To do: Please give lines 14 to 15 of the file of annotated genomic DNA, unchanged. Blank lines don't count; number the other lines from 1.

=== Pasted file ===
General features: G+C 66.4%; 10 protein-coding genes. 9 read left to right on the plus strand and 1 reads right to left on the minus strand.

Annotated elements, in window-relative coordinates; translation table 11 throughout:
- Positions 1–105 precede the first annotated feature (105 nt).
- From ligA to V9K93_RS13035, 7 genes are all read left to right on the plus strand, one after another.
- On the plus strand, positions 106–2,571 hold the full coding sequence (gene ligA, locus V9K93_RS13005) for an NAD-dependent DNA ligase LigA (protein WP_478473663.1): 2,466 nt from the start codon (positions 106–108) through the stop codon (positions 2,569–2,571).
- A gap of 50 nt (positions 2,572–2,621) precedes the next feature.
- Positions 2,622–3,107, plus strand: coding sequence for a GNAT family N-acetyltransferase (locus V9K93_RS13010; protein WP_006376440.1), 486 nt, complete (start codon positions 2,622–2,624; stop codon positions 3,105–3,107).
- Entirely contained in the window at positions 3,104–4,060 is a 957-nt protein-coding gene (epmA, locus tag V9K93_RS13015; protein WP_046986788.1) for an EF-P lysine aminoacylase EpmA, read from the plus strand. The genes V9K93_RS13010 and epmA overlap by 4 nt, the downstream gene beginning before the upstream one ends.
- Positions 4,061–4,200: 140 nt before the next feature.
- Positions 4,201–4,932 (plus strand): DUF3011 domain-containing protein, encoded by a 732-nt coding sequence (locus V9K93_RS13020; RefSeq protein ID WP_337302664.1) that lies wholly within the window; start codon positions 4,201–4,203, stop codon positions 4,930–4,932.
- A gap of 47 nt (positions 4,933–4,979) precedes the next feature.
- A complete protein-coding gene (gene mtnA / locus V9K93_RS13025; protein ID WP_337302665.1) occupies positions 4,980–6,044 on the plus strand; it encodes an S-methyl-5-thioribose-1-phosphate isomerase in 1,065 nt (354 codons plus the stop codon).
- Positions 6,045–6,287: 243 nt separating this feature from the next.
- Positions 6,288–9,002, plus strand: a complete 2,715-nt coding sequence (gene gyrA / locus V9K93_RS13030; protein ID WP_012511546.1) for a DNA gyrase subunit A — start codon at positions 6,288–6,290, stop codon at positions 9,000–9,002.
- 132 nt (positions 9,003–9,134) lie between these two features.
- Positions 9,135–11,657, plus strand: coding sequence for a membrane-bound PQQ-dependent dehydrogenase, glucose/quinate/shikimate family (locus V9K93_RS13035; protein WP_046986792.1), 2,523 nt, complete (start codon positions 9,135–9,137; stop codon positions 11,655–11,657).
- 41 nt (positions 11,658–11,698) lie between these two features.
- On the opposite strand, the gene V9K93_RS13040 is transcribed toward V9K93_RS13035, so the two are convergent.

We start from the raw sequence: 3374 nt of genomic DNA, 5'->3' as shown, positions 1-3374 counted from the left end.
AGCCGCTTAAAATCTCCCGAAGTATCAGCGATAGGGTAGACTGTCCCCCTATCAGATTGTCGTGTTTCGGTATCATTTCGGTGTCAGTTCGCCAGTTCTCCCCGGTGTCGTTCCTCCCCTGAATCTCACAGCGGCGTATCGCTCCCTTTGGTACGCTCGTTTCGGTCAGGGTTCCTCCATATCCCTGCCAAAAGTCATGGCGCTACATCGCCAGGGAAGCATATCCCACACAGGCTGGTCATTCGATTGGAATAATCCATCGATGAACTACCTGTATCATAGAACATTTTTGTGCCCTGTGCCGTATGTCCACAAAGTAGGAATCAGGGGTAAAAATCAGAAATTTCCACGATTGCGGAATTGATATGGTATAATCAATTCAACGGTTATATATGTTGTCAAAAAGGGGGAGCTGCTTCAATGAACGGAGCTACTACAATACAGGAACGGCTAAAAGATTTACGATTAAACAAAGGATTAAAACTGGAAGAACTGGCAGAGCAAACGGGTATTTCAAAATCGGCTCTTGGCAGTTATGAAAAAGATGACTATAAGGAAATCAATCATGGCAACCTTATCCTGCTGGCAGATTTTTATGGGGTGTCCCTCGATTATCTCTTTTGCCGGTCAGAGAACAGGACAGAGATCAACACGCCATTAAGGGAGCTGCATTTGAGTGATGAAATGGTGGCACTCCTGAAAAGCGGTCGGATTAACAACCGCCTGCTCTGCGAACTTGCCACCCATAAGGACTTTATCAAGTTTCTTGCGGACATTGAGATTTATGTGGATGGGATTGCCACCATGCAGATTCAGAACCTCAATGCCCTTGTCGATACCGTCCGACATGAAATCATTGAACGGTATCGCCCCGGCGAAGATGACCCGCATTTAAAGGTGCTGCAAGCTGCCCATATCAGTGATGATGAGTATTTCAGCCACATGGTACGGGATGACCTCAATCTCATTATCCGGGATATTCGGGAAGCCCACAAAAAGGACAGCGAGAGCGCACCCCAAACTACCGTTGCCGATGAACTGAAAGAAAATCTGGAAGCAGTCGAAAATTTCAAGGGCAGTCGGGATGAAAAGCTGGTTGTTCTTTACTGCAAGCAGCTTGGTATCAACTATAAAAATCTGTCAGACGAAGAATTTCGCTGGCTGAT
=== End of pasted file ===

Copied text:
- Positions 6,288–9,002, plus strand: a complete 2,715-nt coding sequence (gene gyrA / locus V9K93_RS13030; protein ID WP_012511546.1) for a DNA gyrase subunit A — start codon at positions 6,288–6,290, stop codon at positions 9,000–9,002.
- 132 nt (positions 9,003–9,134) lie between these two features.